In thinking about this incident, I certainly felt deep pity for the woman – who wouldn't? One who was lauded by all her childhood friends as brilliant, a star in the firmament of life that covers our horizon when we are young, yet who led such a bruising and unhappy life as she encountered the world. But the untestable arc between that late complaint, specified in detail to friends and in a written account, and what actually happened more than a generation ago, is simply too ephemeral (for me at least) to be able to grasp for even a summary and impulsive judgment.
“Reputation, reputation, reputation! Oh, I have lost my reputation! I have lost the immortal part of myself, and what remains is bestial.” Cassio's lament in Othello.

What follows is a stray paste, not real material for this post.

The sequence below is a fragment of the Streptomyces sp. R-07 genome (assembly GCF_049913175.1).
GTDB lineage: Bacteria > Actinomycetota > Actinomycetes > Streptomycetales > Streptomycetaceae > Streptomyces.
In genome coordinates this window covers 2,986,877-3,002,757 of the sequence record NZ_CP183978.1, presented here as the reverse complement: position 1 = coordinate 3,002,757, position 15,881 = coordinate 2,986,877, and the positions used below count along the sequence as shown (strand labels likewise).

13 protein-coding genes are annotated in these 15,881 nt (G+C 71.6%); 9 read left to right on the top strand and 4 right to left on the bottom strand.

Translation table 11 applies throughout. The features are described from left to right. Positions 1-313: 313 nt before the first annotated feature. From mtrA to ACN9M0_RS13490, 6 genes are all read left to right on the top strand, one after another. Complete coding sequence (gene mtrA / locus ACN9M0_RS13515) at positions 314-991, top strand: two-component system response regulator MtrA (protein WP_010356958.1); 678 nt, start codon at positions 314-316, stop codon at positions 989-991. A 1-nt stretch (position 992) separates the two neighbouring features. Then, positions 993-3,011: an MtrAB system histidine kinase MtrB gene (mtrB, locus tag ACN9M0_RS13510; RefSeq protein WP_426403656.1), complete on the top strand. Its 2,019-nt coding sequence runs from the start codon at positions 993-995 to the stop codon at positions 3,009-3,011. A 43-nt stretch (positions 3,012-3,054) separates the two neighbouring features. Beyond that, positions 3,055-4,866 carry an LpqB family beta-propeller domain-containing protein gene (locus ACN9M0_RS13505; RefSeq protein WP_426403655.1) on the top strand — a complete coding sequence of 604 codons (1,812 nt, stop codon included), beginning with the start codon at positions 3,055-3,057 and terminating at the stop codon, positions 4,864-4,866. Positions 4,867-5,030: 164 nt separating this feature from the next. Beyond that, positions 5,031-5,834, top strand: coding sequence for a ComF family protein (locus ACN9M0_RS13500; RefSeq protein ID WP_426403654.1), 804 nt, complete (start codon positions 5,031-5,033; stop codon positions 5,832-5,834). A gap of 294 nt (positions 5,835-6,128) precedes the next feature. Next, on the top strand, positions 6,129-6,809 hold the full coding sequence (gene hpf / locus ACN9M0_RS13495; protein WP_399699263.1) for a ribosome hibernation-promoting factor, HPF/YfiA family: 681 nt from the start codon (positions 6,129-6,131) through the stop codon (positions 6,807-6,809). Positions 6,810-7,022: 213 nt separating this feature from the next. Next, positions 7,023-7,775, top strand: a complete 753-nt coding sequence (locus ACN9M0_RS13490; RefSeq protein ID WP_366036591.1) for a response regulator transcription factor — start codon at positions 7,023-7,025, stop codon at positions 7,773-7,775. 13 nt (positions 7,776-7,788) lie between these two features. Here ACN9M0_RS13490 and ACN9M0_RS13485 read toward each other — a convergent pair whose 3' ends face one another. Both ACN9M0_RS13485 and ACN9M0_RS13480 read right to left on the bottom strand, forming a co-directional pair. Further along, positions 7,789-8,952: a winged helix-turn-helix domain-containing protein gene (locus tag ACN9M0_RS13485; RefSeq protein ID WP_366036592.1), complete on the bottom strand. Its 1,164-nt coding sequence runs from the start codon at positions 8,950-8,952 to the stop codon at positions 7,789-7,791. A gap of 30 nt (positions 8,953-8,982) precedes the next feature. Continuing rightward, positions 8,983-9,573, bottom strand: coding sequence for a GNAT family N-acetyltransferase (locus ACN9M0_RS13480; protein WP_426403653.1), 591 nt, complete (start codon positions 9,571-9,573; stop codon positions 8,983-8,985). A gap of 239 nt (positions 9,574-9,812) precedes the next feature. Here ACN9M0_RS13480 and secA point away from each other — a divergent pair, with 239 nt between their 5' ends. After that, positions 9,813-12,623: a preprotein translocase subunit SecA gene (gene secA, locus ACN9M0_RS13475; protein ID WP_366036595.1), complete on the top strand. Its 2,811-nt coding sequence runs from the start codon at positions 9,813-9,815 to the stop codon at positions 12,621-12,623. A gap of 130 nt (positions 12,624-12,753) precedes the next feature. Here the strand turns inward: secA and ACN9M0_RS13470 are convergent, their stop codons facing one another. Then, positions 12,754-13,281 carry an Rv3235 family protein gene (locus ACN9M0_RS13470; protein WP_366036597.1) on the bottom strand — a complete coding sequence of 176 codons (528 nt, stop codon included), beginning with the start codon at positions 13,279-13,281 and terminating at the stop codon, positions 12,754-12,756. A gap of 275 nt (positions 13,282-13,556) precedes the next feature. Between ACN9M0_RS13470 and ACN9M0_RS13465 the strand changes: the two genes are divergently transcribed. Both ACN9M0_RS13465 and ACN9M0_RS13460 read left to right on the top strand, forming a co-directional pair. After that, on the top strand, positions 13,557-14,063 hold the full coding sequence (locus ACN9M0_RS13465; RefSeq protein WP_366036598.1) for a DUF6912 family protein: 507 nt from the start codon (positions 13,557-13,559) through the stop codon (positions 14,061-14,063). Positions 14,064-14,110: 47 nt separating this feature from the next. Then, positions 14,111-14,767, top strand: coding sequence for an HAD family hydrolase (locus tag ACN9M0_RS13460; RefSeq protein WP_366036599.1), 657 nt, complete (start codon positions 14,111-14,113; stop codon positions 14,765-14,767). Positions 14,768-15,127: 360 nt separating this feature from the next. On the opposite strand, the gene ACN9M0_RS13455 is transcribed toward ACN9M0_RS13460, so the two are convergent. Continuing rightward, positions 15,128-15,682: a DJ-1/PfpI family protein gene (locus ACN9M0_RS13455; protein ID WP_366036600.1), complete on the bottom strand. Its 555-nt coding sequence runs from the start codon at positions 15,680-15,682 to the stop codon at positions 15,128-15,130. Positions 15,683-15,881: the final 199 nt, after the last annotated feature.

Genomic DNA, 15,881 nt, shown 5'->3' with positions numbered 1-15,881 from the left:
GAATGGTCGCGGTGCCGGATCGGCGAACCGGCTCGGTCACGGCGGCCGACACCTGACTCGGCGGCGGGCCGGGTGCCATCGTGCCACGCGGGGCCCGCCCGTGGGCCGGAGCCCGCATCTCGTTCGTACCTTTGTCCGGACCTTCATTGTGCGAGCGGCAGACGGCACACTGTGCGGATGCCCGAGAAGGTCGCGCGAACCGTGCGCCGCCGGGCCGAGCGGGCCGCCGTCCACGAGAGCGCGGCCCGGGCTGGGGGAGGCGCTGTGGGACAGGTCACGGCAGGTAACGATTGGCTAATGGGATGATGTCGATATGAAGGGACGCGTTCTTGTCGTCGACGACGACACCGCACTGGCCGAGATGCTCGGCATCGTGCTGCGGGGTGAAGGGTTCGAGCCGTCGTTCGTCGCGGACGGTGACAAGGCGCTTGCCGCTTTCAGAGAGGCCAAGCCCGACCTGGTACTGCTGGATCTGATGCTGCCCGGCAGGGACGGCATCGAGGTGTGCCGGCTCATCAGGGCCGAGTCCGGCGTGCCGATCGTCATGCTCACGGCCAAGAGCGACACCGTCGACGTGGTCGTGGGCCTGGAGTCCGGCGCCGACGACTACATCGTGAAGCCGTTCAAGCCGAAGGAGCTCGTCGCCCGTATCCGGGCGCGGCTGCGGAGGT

So, is Australia's Attorney-General a rapist?
Is he a liar?
Is he a man with a low opinion of women beyond their sexual promise?
Or is he, most narrowly, but fatally, occasionally imprudent?
I watched the first story and was left with an impression that he should resign, and that he is not above reproach or accusations of dangerous imprudence, as he ought to be as this country's First Law Officer. The cover afforded to him by our cloth-eared Prime Minister is firmly out of syncopation with the cultural drumbeat of our times, and an unfortunate example of the obstinate cleaving to power at-all-costs that makes this government's leadership feel so blunt-instrument, rather than tuned-in to our era (I give you renewable energy vs. coal as an example).